🐄 Your Guide To Investing In Live Cattle. Live, Full-Grown Cattle Are Also Tradable Commodities!

Brief Background

What Can It Do For You

Price chart of live cattle (blue) & feeder cattle (orange) futures contracts over the years.

What Affects Live Cattle Prices

  • 🇺🇸(🇧🇷) US (Brazil) Production. The live cattle market is mostly characterised by futures & cash market prices in the US, partially because the US is the biggest producer of beef & veal, and partially because futures contracts use cattle that are born & raised exclusively in the US. That being said, futures contracts are traded globally, and beef exports from other countries (Brazil, EU & China are also big producers) could take away from US market share and add to overall supply, which could put downward pressure on prices.
  • 🌍 Global Beef Demand. The main use of live cattle is beef production, so beef demand is one of the biggest factors in driving cattle prices. Beef tends to be more expensive than other meats like pork or poultry, so when the global economy is strong and when consumers have higher purchasing powers, demand tends to be higher, and vice versa during recessions, which tends to lead to lower demand. Also, consumer preferences are always changing. If an event occurs that would impact demand for imported US beef, then this could affect prices too.
  • 🔄 Alternatives. Substitution also affects live cattle prices. As mentioned above, beef tends to be more expensive than other meats like pork or poultry. Furthermore, a small but growing percentage of the population are reducing meat consumption (or eliminating it from their diet entirely) for various reasons, opting for vegetarian or vegan alternatives.
  • 🌽 Feed Prices. As you might imagine, the price of feed (like corn, soybeans, etc.) can affect live cattle prices, but not in the way you think. When feed prices go up, producers might sell live cattle to slaughterhouses a bit early to avoid rising costs. This could then lead to oversupply in the short term, which then lowers prices. So, feed prices tend to be inversely correlated with live cattle prices.
  • ☀️ Seasonality/Weather. Live cattle prices tend to show seasonal cycles, with both supply & demand factors that contribute to this.
  • 📝 Cattle on Feed Report. This is a monthly report published by the USDA, which has data on how many cattle & calves are on feed (basically pre-feeder cattle), how many cattle are in placements (feeder cattle, placed in feedlots where they’re fed to gain more weight), & how many cattle are marketed (shipped out of feedlots to be slaughtered). Traders, producers & meat packers use this to understand supply in the market as well as any changes.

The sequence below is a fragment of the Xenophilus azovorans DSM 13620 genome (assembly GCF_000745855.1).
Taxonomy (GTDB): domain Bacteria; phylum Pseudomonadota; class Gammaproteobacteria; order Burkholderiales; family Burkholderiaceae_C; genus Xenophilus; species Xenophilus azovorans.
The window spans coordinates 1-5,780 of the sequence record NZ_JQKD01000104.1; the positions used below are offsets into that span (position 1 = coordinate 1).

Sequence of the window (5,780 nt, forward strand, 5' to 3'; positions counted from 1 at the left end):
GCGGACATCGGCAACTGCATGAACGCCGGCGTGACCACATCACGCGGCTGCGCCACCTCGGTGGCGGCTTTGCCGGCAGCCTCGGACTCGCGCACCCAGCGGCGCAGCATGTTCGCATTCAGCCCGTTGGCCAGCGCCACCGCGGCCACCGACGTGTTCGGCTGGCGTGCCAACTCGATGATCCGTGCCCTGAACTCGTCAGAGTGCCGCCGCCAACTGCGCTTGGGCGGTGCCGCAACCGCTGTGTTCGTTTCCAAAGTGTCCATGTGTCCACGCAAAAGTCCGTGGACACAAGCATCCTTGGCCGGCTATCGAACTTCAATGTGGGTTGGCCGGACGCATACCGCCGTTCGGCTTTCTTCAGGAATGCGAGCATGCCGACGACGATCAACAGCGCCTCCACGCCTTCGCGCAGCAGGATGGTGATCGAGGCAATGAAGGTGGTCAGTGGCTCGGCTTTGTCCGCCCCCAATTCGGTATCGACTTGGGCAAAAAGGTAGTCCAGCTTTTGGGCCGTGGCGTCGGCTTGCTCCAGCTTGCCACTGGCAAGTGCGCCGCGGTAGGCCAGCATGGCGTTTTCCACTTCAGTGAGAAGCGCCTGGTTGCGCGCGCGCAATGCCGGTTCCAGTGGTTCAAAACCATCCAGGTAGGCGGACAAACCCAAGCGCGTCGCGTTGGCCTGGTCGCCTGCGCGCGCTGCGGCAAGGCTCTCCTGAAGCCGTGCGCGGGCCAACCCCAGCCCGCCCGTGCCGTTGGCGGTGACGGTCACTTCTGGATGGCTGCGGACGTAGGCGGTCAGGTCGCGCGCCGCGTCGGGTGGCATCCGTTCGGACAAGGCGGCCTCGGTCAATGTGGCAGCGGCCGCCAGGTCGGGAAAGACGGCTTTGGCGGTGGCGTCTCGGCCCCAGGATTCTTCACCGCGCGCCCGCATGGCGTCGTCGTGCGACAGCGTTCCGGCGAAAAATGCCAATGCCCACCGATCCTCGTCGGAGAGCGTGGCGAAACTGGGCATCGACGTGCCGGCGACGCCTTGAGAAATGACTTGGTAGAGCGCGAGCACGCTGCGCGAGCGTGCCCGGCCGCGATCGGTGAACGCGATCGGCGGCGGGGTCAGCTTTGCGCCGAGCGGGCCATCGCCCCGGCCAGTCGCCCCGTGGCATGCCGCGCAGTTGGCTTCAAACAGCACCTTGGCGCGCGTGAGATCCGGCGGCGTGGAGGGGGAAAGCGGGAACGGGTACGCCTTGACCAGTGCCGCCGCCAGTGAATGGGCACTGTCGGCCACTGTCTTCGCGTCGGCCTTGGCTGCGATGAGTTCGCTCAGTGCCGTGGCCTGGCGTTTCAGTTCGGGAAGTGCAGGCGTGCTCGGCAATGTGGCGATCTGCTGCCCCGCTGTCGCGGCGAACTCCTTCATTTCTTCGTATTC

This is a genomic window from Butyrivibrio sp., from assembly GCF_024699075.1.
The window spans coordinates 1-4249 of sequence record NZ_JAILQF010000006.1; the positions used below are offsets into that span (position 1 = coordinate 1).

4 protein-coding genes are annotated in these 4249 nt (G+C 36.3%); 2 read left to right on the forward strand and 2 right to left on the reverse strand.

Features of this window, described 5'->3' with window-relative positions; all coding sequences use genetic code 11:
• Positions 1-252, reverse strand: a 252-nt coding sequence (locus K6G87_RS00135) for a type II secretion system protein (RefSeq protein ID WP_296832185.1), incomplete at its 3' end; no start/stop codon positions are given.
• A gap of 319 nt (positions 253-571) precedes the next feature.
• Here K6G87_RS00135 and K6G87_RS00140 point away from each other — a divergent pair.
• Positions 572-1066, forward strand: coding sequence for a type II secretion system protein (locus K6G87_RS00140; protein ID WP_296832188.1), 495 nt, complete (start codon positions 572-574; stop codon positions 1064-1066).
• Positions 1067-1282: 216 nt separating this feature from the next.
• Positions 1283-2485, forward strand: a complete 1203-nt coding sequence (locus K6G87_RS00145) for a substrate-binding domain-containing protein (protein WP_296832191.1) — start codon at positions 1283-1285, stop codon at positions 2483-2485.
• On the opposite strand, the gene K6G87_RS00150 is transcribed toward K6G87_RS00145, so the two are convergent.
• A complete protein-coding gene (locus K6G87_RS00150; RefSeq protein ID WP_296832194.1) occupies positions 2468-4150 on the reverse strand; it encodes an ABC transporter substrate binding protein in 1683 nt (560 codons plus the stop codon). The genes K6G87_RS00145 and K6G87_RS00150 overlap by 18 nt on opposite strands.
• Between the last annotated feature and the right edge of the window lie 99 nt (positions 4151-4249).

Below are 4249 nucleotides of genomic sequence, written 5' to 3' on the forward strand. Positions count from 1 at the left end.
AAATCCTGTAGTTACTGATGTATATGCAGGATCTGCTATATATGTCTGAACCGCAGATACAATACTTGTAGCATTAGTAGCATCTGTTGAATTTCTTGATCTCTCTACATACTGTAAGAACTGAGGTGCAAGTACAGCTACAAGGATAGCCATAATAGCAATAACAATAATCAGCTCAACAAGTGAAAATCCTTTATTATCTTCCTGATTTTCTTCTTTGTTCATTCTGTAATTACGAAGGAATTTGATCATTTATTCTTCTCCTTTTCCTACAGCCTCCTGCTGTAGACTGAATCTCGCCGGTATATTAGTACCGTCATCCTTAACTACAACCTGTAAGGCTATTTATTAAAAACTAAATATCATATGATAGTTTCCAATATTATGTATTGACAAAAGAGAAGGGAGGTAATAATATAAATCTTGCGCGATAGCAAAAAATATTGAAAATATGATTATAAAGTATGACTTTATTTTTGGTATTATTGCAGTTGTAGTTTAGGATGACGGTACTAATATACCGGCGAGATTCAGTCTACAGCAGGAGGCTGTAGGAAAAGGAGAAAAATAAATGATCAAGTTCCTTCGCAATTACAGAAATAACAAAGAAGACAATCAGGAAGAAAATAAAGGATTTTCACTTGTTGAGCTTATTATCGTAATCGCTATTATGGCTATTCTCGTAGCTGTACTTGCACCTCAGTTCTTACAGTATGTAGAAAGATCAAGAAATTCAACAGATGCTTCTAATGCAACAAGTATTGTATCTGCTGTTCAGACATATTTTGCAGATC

🎢 What Happened During That 2011–2016 Roller Coaster Ride?

Global beef & veal production. Notice how China’s domestic consumption has been increasing in recent years, and how production isn’t able to meet its demand.
Global beef & veal imports & exports. China has also been significantly increasing imports in recent years, as has the US to a lesser extent.
Cattle on Feed January 2021 Report, showing data on cattle & calves on feed, cattle placed on feed (in feedlots), & marketed cattle (sent to slaughterhouses).

What Is It Used For?

  • 🥩 Beef. Quite obviously, cattle are mainly used for beef production.
  • Hides. The skin of the cattle is used to make a range of products including leather, footballs, brushes, some textiles, etc.
  • 🧼 Beef Fats. Beef fat can be used to make soaps, hand creams, lubricants, face creams, lipsticks, detergents, and more.
  • 🦴 Bones, Horns, Hooves. You might be surprised, but these are used too, making products like buttons, piano keys, glues & fertilisers.
  • 🍦 By-Products of Beef Production. These include other organs & offal, a food source for many countries, as well as gelatin extracted from bones, used to make marshmallows, ice cream, desserts, etc.

The Case Against Live Cattle

Popular Ways To Invest In Live Cattle — Pros/Cons of Each

  • Live Cattle ETNs. You’re pretty limited here since there’s no ETF/ETN that invests specifically in live cattle. However, there are ETNs that invests in livestock in general, in continuously rolling live cattle futures contracts. Because of this, you’re not just exposed to live cattle futures prices, but a number of others as well. Regardless, they’re traded on stock exchanges, so they’re pretty easy to buy and sell. Depending on which broker you go with, you may be charged with trading commissions. ETNs also charge an expense ratio, or management fee that gets taken out of their total holdings and is then reflected on your account. Just be aware that since it’s an ETN, you are essentially buying a bond, an IOU, a debt note, and not in actual, physical live cattle. Be sure to read the fine print & understand the risks and costs involved.
  • Live Cattle Futures Contracts. A binding agreement traded on futures exchanges between two parties where they agree to buy/sell live cattle at a specified time in the future with an agreed-upon price. A standard contract deals with 40,000 pounds of live cattle! These futures contracts are settled physical delivery after the contracts have expired. Because you are using a significant amount of borrowed money, even small price changes in live cattle prices can either lead to massive profit, or massive losses beyond what you paid for, potentially leaving you in massive debt. They are certainly high-risk and not recommended for beginners. Further, fees associated with futures trading include broker commissions, and exchange/clearing fees.

TL;DR — Is It The Right Investment For You?

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